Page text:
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Student-created clothing brand wants to make the world a more 'awful' place


Charles Zayed, sophomore and co-owner of Awful Cloth, poses in a T-shirt designed by his clothing line. Zayed and Fordham University student Emmit Flynn have had about 1,000 sales since their clothing line company went online in August.  Ty Vinson

With a name like Awful Cloth for a clothing line, it sounds like the clothes would be, well, awful. 

But the company, created by two college students — one an IU sophomore — already has about 1,000 sales since the online store opened Aug. 13.

The name Awful Cloth does not sound like something positive. However, co-owner and IU student Charles Zayed said it’s a clothing brand based on positivity.   

“I know, Awful Cloth, it sounds bad but it’s not,” Zayed said.  

The word awful has two definitions. According to the Awful Cloth website, awful is defined as “extremely bad; unpleasant; ugly” or “solemnly impressive; inspiring awe, full of awe; reverential.” The latter is what they want customers to think of when they buy their clothes. 

“We wanted to get across the idea everything is not what it seems,” co-owner and Fordham University student Emmit Flynn said.

Awful Cloth was an idea Zayed came up with around December of his freshman year. He got his friend from high school, Emmit Flynn, involved to draw the designs.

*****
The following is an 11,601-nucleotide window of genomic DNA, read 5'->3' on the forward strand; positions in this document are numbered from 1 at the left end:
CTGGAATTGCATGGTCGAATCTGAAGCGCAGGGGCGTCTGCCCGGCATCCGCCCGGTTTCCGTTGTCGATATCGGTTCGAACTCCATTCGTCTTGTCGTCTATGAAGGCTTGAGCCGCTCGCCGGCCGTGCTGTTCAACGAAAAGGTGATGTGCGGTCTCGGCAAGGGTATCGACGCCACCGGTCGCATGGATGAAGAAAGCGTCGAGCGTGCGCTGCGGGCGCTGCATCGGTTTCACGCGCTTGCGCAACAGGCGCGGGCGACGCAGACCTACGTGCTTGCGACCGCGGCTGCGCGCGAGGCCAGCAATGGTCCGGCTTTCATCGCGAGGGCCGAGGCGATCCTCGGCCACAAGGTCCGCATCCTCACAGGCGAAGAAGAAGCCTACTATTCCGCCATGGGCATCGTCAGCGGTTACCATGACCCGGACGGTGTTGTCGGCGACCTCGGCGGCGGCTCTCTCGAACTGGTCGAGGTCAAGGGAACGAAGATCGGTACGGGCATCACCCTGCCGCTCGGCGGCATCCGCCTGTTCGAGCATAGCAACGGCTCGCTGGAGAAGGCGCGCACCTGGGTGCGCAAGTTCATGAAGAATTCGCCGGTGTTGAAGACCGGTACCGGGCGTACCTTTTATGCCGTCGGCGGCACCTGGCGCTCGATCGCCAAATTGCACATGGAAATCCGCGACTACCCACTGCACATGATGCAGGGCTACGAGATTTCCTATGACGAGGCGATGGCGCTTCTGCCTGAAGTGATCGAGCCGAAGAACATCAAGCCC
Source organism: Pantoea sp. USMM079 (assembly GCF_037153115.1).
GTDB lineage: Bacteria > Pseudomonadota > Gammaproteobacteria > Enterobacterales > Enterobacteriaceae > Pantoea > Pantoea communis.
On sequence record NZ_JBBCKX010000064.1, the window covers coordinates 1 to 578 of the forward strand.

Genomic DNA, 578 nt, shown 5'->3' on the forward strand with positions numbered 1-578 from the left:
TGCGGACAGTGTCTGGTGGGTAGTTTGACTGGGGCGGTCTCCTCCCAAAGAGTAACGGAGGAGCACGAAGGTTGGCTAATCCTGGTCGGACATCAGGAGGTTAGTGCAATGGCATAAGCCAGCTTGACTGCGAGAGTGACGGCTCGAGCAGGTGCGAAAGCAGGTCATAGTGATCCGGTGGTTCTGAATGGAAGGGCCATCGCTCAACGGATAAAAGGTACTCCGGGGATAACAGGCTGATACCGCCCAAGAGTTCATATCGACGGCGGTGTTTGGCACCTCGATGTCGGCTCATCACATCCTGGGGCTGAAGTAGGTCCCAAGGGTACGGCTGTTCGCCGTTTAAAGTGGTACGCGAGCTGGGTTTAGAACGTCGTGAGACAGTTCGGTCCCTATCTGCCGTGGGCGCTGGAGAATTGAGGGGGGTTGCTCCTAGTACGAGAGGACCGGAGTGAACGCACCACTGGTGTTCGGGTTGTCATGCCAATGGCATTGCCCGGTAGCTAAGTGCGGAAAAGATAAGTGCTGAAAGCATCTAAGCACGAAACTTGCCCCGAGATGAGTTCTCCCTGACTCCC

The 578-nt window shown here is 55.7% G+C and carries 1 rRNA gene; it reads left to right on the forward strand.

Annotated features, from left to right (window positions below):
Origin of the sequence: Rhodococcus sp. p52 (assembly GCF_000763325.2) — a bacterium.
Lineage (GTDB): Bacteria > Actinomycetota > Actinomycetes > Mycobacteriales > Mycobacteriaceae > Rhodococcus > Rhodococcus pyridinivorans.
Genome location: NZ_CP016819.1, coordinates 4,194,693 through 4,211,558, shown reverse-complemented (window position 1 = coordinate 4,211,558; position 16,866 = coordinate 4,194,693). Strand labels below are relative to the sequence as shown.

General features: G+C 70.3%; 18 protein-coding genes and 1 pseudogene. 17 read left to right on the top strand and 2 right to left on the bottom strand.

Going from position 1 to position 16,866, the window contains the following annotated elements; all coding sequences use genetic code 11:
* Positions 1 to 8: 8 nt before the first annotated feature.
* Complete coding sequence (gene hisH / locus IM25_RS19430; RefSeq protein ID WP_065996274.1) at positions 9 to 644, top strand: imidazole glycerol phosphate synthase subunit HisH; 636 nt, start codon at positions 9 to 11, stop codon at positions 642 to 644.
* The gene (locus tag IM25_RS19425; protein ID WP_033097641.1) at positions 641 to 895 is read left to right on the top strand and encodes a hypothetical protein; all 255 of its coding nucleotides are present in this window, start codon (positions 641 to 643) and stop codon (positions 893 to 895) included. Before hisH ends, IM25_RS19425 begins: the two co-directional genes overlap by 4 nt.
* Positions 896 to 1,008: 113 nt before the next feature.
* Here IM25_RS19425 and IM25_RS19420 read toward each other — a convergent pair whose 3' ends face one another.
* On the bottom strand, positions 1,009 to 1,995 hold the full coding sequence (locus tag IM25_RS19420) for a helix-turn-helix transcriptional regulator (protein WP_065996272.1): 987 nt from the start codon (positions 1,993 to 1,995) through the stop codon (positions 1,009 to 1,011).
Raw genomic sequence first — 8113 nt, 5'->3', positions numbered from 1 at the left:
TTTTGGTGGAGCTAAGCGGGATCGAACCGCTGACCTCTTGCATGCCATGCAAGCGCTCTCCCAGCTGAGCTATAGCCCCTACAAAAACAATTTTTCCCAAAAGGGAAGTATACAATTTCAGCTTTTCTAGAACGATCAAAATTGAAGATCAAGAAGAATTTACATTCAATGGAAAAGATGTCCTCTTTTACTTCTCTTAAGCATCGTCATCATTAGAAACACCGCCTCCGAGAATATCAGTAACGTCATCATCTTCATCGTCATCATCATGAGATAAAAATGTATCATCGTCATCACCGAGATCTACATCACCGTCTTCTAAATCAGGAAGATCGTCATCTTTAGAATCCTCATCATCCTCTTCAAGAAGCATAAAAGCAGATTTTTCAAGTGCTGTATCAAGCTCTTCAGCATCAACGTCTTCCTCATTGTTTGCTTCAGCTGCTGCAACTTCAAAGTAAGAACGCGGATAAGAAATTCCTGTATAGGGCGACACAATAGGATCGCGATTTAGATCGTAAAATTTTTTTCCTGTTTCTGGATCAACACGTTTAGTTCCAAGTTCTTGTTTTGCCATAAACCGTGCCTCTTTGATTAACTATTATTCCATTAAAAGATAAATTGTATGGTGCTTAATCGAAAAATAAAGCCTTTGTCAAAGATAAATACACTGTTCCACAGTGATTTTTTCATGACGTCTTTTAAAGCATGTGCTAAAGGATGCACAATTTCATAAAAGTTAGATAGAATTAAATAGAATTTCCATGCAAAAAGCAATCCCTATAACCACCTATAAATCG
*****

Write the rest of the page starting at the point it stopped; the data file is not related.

Flynn also convinced Zayed to change the original name, which was Awful Waffle, to Awful Cloth. 

Zayed, who is in the Kelley School of Business, has always wanted to be in business. During his freshman year, he sold quesadillas out of his dorm room.

“So then I was like cool, if I can sell quesadillas then why don’t I make a bigger impact and sell clothing,” said Zayed. 

Flynn is majoring in Political Science at Fordham University but is thinking about changing his major to entrepreneurship.

They said they feel they do well with balancing work and school but Zayed said he gets distracted sometimes while working on homework and ends up working on Awful Cloth. 

“I’ll give up some nights just to work on the clothes,” Zayed said. 

The process of the designs begin with Flynn drawing them by hand or on his tablet. He then uses computer programs to finalize the design and make it an electronic version. They work with a third party T-shirt company to get the designs printed and then sent to consumers. 

Right now, they say they’ve been working on marketing the company. 

Flynn said he has put advertisements and stickers up where he lives, and Zayed said he plans to  advertise around IU. 

They plan to continue Awful Cloth after graduation and will keep releasing different collections with the seasons. 

They want the brand to radiate positivity and have good meanings behind it. 

“It really has much more to do with what it means to be a good person and live a fulfilling life as opposed to just design,” Zayed said. “Not being afraid to do what you want to do. Looking at perspectives differently.” 

A previous version of this story incorrectly stated the name of the Kelley School of Business on first reference.The IDS regrets this error. 

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